Step 1: Read, read, read – You must get a good depth of knowledge about what you are writing about, the way to do this is through reading and researching. Plus, this is one of the marking criteria, a tutor can always tell when a student has done a lot of good reading and knows what they are talking about. But what exactly are you going to read? Well, books are a good place to start. You don’t have to read the entire book – go to the contents page and see which chapter(s) is relevant for what you’re researching. You should also look for journals – these can be a bit more specific and in-depth (and often more laborious to read) but will have some good information. Find them in the library by searching under “Journal Titles”.
Step 2: Plan – NEVER start writing an assignment straight off the bat, you’ll end up tying yourself up in knots halfway through. On a sheet of paper write the subheadings for each section and then below these put your ideas in bullet points. Add in useful citations and information and see if you can find links between them. Use colours, cross things out, draw arrows… you’re not looking for something pristine and perfect but literally a “sketch” of your assignment.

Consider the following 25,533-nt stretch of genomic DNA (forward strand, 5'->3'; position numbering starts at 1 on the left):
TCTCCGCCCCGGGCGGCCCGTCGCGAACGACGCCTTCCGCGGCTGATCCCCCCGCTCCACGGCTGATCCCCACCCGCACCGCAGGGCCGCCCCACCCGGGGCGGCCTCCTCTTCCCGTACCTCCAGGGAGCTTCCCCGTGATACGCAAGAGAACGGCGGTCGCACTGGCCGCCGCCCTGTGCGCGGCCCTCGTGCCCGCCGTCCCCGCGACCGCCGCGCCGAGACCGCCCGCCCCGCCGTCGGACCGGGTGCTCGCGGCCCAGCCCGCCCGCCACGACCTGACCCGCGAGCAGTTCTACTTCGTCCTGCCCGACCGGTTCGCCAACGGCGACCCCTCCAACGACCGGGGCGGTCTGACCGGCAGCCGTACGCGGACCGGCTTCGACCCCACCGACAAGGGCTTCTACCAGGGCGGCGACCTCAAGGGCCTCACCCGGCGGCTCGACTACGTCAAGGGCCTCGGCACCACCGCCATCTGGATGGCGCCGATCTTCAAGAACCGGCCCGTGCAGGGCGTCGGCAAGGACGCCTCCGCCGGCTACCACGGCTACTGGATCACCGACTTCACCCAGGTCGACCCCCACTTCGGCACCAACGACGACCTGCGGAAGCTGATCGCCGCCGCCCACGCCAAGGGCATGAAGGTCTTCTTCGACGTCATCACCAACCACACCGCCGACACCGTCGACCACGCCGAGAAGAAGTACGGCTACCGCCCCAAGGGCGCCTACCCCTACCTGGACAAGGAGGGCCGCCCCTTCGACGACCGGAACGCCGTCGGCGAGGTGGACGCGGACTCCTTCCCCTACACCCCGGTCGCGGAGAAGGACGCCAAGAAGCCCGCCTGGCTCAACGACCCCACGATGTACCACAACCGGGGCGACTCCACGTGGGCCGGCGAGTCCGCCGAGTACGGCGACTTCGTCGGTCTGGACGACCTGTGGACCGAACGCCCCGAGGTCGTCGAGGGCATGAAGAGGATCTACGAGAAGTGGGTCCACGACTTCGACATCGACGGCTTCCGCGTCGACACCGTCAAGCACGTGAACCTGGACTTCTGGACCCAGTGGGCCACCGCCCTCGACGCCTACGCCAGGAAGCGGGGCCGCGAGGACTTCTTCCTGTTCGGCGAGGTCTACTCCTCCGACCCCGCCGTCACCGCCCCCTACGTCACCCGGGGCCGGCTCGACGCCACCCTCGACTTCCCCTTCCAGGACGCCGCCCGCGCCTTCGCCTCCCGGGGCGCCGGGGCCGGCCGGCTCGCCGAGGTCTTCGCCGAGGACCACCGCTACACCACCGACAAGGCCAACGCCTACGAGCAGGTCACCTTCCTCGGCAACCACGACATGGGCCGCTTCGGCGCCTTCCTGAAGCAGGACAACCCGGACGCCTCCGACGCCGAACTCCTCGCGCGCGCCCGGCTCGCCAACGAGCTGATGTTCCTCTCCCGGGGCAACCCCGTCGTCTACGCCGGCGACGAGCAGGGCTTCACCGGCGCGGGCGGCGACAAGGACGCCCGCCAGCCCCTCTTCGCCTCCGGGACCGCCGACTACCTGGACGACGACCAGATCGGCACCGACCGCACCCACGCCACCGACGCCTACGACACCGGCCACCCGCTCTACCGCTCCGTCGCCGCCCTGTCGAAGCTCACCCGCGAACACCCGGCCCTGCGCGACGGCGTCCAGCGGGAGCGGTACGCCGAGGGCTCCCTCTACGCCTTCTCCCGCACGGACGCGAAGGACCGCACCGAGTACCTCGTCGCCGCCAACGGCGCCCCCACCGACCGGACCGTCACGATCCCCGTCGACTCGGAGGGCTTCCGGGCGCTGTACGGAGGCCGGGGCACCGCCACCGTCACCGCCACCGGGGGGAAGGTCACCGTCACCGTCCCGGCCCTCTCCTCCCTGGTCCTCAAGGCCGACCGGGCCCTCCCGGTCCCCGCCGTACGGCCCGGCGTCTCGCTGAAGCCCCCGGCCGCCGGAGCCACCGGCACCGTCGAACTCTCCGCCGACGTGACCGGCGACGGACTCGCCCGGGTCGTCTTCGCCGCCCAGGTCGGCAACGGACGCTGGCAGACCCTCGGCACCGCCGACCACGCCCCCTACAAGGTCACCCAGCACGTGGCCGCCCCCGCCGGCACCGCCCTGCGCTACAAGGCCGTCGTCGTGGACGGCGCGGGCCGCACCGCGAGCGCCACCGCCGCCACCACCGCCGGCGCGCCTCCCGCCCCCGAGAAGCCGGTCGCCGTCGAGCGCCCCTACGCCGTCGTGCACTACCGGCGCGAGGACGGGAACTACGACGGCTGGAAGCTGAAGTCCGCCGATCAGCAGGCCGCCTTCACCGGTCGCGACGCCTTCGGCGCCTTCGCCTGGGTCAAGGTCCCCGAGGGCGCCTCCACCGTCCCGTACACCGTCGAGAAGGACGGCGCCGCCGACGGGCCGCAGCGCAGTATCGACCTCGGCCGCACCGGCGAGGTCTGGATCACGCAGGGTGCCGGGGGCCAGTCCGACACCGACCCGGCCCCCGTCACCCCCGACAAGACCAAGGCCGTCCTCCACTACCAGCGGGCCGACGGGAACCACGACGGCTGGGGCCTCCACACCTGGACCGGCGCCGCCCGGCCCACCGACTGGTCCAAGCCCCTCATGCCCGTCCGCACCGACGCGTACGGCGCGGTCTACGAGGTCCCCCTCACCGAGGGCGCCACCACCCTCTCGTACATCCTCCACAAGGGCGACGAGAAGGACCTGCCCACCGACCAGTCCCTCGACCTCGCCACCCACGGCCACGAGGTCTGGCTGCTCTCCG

Step 3: Start in the middle and work outwards – Sounds odd, right? But get onto the main body FIRST, then write the introduction and the conclusion LAST. Make a clear cover page, a table of contents, and start each section on a separate page; check your citations and reference list are correctly set out – remember that presentation is one of the marking criteria.
A word on analysis: This is where the big points are – Make sure that you explain what you think are the strengths and limitations of models and theories and apply the models and theories to your context to show this. Bring in different writers’ opinions that either support, develop, or question the ideas that a particular theorist or thinker believes. Always back up your arguments with data, information, or reference to writers – imagine that you are a lawyer setting out your evidence in a case to prove your point.